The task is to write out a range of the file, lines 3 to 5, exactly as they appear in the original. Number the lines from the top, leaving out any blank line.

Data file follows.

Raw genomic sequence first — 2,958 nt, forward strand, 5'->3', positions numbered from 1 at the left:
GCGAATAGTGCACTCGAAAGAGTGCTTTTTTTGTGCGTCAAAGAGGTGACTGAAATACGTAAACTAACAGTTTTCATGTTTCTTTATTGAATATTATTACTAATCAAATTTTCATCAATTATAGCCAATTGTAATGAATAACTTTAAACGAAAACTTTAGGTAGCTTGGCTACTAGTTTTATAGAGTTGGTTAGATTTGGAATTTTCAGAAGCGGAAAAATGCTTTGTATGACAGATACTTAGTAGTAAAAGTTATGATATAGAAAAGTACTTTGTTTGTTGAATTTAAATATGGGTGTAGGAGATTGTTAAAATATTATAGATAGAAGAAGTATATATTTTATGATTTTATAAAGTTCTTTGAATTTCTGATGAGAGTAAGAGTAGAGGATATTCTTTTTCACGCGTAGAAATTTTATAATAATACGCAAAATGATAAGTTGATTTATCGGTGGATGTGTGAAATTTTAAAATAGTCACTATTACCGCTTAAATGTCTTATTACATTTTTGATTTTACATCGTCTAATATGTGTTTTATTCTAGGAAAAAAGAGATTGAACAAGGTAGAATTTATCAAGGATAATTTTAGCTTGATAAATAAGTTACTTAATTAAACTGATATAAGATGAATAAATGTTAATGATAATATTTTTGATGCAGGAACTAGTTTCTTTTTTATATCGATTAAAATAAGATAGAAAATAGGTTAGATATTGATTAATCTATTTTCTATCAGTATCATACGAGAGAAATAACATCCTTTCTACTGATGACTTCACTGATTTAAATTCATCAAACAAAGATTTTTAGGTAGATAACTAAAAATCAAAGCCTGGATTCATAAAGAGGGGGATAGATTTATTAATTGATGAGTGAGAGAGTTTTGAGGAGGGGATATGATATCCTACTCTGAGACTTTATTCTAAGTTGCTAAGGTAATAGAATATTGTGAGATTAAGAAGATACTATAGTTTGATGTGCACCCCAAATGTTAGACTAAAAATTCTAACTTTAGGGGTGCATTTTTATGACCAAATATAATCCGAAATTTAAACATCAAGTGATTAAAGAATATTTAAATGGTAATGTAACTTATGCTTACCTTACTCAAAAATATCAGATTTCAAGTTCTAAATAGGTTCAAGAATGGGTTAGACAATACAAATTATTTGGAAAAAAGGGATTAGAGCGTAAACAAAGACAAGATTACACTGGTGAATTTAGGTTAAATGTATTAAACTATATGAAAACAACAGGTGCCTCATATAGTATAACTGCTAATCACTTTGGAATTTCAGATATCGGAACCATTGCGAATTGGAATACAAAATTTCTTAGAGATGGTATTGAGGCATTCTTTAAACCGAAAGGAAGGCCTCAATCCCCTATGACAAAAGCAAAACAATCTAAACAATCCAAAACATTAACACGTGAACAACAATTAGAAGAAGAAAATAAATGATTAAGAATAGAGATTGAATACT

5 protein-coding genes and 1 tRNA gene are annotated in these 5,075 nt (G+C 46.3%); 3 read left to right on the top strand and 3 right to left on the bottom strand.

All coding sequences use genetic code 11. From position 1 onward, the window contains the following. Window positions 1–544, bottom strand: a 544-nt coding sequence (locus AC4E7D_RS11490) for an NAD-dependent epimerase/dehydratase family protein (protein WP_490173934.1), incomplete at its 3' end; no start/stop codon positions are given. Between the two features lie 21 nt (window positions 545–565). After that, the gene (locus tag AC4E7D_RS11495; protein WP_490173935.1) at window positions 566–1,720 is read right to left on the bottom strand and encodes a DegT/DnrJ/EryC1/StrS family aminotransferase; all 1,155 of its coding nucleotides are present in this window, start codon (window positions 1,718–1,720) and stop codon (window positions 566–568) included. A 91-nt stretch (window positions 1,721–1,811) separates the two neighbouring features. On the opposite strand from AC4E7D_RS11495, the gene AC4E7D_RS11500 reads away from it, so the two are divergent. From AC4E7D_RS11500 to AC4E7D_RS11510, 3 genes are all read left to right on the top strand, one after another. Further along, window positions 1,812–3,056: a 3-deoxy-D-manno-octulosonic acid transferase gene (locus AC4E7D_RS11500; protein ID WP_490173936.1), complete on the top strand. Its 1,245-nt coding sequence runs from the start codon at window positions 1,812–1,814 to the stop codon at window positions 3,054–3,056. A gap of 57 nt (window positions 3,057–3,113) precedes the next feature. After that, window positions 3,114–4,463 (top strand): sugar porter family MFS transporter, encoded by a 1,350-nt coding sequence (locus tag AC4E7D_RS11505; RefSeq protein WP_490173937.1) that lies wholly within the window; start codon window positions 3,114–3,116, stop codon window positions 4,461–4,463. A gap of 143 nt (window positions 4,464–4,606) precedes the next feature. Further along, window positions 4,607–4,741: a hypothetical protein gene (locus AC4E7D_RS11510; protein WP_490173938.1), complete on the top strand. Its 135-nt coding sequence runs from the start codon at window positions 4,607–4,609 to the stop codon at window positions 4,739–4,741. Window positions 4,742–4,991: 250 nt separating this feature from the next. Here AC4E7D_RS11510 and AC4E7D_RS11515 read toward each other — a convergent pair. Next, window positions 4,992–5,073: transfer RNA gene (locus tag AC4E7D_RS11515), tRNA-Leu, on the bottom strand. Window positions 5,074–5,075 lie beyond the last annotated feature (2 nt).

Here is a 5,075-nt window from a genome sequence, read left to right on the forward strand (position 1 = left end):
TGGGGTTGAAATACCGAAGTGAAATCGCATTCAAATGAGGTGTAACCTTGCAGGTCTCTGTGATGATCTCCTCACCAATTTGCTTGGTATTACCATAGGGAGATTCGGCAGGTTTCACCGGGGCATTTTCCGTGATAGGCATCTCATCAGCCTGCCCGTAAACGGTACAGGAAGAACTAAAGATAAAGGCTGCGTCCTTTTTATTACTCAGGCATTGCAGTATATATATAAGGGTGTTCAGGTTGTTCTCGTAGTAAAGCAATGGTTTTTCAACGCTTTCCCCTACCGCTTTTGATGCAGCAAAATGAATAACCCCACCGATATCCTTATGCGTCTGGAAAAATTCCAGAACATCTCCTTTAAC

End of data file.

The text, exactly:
5 protein-coding genes and 1 tRNA gene are annotated in these 5,075 nt (G+C 46.3%); 3 read left to right on the top strand and 3 right to left on the bottom strand.

All coding sequences use genetic code 11. From position 1 onward, the window contains the following. Window positions 1–544, bottom strand: a 544-nt coding sequence (locus AC4E7D_RS11490) for an NAD-dependent epimerase/dehydratase family protein (protein WP_490173934.1), incomplete at its 3' end; no start/stop codon positions are given. Between the two features lie 21 nt (window positions 545–565). After that, the gene (locus tag AC4E7D_RS11495; protein WP_490173935.1) at window positions 566–1,720 is read right to left on the bottom strand and encodes a DegT/DnrJ/EryC1/StrS family aminotransferase; all 1,155 of its coding nucleotides are present in this window, start codon (window positions 1,718–1,720) and stop codon (window positions 566–568) included. A 91-nt stretch (window positions 1,721–1,811) separates the two neighbouring features. On the opposite strand from AC4E7D_RS11495, the gene AC4E7D_RS11500 reads away from it, so the two are divergent. From AC4E7D_RS11500 to AC4E7D_RS11510, 3 genes are all read left to right on the top strand, one after another. Further along, window positions 1,812–3,056: a 3-deoxy-D-manno-octulosonic acid transferase gene (locus AC4E7D_RS11500; protein ID WP_490173936.1), complete on the top strand. Its 1,245-nt coding sequence runs from the start codon at window positions 1,812–1,814 to the stop codon at window positions 3,054–3,056. A gap of 57 nt (window positions 3,057–3,113) precedes the next feature. After that, window positions 3,114–4,463 (top strand): sugar porter family MFS transporter, encoded by a 1,350-nt coding sequence (locus tag AC4E7D_RS11505; RefSeq protein WP_490173937.1) that lies wholly within the window; start codon window positions 3,114–3,116, stop codon window positions 4,461–4,463. A gap of 143 nt (window positions 4,464–4,606) precedes the next feature. Further along, window positions 4,607–4,741: a hypothetical protein gene (locus AC4E7D_RS11510; protein WP_490173938.1), complete on the top strand. Its 135-nt coding sequence runs from the start codon at window positions 4,607–4,609 to the stop codon at window positions 4,739–4,741. Window positions 4,742–4,991: 250 nt separating this feature from the next. Here AC4E7D_RS11510 and AC4E7D_RS11515 read toward each other — a convergent pair. Next, window positions 4,992–5,073: transfer RNA gene (locus tag AC4E7D_RS11515), tRNA-Leu, on the bottom strand. Window positions 5,074–5,075 lie beyond the last annotated feature (2 nt).

Here is a 5,075-nt window from a genome sequence, read left to right on the forward strand (position 1 = left end):